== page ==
Smart Shorts?

in #athletics • 3 years ago

😲 😲 😲 Really? That's a surprise!
I'm reading an article published by CNN Business that says there's a smart short that can tell you how to improve your workout. Up until now that was a human being's job usually called trainer or consultant.

There are fields where technology is used to determine something, like running on a treadmill while being taped to determine what kind of shoes you need or your blood being tested constantly while cycling in order to establish your lactate level.

Wearable technology has made big strides in recent years, from fitness trackers and smartwatches to shoes that vibrate to give you directions, tops that soak up air pollution, and a jacket that doubles as a solar-powered phone charger. Levi's and Tommy Hilfiger are among the brands getting in on the act.
Now Greek startup Tribe Wearables wants to use high-tech clothing to make your workouts more effective.
The company is developing gym shorts that sense your every move, tell you how to improve your workouts and help prevent injuries. source

Doing the right thing the right way can be the key to success and of course, you can avoid getting injured. Having a good posture, using the right pair of shoes, landing on the right part of your foot can make a huge difference.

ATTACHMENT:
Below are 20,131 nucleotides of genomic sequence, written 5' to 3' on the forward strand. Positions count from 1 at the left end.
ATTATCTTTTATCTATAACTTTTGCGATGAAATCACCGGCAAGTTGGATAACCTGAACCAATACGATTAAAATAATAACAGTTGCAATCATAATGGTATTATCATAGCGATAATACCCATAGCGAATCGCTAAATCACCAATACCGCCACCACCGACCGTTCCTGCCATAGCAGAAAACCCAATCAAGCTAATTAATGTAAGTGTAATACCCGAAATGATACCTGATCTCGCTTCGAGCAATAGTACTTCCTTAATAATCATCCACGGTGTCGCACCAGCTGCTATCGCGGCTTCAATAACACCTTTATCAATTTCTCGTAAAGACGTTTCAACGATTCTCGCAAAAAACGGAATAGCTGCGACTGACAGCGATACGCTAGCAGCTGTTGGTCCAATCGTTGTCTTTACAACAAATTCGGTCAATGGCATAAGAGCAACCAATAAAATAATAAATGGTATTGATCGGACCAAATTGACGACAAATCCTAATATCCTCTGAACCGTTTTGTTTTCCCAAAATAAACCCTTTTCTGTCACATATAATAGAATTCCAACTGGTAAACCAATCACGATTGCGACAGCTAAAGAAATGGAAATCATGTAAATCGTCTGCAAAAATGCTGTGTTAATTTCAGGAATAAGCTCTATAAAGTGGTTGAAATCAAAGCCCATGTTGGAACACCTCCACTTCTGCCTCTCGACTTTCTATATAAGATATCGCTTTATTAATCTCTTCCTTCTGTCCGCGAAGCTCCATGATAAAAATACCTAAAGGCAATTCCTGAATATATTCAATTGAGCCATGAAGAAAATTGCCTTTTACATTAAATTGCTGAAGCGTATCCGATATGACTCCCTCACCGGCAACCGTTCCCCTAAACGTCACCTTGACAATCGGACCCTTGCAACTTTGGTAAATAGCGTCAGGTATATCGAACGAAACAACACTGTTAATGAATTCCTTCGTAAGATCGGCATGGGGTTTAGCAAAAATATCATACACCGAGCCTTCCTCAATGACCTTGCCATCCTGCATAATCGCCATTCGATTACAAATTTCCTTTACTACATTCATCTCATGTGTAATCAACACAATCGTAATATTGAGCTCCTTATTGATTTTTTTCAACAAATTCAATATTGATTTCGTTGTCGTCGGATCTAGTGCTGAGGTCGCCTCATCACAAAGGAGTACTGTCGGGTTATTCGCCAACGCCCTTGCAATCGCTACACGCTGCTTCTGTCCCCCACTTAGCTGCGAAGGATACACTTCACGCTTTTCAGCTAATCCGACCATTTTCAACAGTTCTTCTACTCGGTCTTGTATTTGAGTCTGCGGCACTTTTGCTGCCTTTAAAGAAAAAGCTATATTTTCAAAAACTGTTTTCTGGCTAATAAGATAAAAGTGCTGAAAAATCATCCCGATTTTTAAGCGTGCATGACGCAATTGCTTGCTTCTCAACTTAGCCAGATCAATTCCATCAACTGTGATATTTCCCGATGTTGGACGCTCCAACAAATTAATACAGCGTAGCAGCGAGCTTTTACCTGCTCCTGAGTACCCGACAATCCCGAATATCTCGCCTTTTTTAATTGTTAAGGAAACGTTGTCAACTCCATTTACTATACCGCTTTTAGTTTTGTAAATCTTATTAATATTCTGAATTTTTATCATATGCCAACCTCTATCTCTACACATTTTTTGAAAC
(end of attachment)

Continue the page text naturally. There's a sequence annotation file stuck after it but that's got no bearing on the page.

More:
Paper-thin sensors are placed in the clothes, which are almost unnoticeable. These sensors collect data and send it to an app, that analyses the data and suggests the best exercises to the user.

It also provides virtual coaching, offering feedback and making sure that a workout is at the right level of intensity.
Stordopoulos believes this technology will prevent sports injuries and give people more control over their own fitness.
A smart T-shirt is also under development. source

As much as I love technology, can't stop thinking of what this leads to. In my opinion, an app will never replace a human being with a certain amount of experience. At this point I don't know what the targeted audience is. Will professional athletes use the technology or just amateur athletes who can afford it? I know some people would pay anything just to have a better result even though they only participate in amateur contests, so they will most likely buy one.

I'm not going to be among the first buyers, I know that already but I'm looking forward to see where this leads.


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